Emerald Isle

The Demna Aeoir

Irish and Celtic myths and legends, Irish folklore and Irish fairy tales from Irish Gods and Monsters

Demons of the air screamed from every quarter and edge

It is during the darkest winter nights that we sit inside our houses and listen to the wind hammering at our windows and doors, as if it had a mind and will of its own – as if it wished to do us harm!

The old people of Ireland believed that was the literal truth, that there were demons of the air, or demna aeóir thronging about the sky at night, howling over battlefields and attending the funerals of the wicked, ready to drag them down to hell.

There was much speculation among the monks who first transcribed the oral tradition of Irish mythology to paper about the true nature of the Tuatha Dé Dannan. As they read and after wrote of the sorcerous powers manifested by these precursors to the Gaels, the monks pondered whether the long-gone race had made some sort of pact with demonic entities. For how else could they achieve such magical feats as the legends boasted?

Others thought these powers were native to the Tuatha, residing in their bloodlines like red hair, and they discussed how the “native” spirits might have interacted with the demons of Christianity. Yet others thought the Tuatha were instead demons of the earth, residing in the fairy mounds.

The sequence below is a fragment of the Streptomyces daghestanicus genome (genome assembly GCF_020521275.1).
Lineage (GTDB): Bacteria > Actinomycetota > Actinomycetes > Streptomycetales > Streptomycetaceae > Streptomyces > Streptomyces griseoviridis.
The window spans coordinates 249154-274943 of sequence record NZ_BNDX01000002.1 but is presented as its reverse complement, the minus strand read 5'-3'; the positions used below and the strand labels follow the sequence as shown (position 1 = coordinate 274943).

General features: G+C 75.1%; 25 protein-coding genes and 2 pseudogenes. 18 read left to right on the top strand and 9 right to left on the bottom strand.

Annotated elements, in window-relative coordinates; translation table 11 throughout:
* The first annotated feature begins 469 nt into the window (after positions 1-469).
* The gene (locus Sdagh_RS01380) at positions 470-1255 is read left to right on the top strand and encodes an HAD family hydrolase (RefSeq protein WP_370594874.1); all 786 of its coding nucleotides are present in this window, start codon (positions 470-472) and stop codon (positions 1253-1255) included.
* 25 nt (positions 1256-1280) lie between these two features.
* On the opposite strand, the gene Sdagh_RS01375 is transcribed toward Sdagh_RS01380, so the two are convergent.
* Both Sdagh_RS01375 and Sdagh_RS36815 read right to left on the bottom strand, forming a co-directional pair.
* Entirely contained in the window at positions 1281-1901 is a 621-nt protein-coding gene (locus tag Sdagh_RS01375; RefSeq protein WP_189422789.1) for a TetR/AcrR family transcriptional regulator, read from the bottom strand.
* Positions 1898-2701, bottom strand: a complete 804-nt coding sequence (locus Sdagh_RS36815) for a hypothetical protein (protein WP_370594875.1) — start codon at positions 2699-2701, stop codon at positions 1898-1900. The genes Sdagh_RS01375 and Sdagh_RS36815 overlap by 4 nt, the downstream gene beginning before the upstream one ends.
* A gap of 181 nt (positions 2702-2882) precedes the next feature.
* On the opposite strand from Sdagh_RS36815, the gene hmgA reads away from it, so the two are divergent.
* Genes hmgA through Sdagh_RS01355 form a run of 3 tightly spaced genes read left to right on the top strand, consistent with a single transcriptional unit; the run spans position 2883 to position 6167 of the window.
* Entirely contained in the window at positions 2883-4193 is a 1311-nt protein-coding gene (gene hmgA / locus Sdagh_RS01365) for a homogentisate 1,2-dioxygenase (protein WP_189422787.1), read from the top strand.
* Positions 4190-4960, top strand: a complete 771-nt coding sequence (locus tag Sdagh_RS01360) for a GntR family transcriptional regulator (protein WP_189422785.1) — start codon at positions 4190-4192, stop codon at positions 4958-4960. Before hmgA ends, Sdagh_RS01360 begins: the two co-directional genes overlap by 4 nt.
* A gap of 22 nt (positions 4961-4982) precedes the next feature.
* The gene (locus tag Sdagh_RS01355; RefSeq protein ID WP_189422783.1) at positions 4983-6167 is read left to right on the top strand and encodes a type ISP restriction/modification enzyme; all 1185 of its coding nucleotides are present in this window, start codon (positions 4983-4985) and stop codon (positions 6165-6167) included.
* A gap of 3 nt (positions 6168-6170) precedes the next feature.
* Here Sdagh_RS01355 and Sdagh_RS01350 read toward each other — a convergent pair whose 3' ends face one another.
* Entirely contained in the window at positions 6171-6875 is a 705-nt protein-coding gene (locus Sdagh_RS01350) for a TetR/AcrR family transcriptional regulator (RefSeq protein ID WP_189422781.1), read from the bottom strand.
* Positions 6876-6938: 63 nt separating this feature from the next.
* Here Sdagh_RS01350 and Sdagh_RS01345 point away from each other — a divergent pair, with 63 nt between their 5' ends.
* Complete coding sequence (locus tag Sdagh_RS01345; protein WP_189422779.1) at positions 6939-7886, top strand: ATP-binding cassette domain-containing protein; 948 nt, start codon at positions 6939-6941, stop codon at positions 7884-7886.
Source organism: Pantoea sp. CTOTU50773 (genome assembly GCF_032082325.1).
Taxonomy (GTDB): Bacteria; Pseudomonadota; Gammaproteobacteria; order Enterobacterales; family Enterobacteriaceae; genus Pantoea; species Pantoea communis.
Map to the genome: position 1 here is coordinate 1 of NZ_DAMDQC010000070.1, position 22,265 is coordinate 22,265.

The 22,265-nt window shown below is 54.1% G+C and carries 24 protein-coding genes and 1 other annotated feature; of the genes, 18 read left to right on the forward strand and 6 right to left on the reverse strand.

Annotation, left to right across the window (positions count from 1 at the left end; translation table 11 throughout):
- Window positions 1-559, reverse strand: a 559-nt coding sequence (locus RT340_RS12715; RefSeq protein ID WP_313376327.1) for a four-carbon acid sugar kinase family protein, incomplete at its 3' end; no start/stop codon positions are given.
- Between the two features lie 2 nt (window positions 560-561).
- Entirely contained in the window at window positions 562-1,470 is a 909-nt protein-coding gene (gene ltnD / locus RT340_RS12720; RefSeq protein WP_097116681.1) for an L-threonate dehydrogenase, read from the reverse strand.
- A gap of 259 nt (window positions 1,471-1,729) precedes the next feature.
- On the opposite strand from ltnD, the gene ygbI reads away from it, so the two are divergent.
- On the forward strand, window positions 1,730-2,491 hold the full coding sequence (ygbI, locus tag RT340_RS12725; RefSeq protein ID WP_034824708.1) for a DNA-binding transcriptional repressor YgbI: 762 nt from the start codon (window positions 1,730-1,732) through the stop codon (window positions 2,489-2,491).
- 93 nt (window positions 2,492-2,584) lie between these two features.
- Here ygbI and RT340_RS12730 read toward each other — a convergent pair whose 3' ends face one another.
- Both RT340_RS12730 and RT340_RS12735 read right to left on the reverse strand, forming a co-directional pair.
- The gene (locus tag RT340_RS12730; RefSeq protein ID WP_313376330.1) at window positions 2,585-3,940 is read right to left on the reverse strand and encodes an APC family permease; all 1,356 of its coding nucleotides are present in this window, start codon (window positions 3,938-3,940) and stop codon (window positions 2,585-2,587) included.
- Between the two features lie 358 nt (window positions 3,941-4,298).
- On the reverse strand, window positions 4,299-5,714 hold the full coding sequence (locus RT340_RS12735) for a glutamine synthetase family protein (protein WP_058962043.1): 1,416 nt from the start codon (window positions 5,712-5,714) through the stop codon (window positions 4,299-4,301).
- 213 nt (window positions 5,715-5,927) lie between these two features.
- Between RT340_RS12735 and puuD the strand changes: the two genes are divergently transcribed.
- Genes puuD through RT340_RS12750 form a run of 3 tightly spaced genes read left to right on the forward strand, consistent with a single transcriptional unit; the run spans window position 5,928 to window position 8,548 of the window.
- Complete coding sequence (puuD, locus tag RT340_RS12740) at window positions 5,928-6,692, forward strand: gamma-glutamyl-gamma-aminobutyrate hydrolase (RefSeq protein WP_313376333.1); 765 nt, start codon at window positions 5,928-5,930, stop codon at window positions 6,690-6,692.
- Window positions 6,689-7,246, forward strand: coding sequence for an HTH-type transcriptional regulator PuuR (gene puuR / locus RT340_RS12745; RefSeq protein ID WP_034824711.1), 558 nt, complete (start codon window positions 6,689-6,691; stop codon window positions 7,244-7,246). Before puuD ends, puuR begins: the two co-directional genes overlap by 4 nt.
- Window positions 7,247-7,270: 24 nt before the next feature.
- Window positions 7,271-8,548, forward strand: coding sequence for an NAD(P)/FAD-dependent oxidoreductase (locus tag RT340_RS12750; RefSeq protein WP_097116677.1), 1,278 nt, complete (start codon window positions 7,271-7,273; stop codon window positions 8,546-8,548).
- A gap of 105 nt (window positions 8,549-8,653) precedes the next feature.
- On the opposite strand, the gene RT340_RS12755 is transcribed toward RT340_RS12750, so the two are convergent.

In the poem on the deaths of the Túatha Dé, it is recounted that Bé Chuile and Dianann were killed by the magic or druidecht of the “dark demons of the air”. Monks wrote in Togail Troí that demna aeóir accompanied the Badb before a battle,

The Badb roared and cried over it
Demons of the air called overhead

In the Children of Lir, Aoife, daughter of the king is punished for turning the children into swans, and her father asks her what form she would find the worst to inhabit. She answers that a demna aeóir would be the worst, so he struck her with a wand, transforming her. Aoife flew away, cursed to remain a demna aeóir.

The Chase of Síd na mBan Fionn and the Death of Fionn relates that during Fionn mac Cumhaill’s final battle, “the pale ones and the goat-men and the red-mouthed badbs and the demoniac spectral women of the glen and the demons of the air and the fluttering spectres of the firmament shrieked above the head of the ruler of the Fían, exalting in the strife and battle”.

In Cath Cumair, it is stated that “the crows and ravens were merry and full from the traces of point and blade of that onslaught. Also sprites and goblins, madmen of the glens, and demons of the air screamed from every quarter and edge of that redoubtable battle”.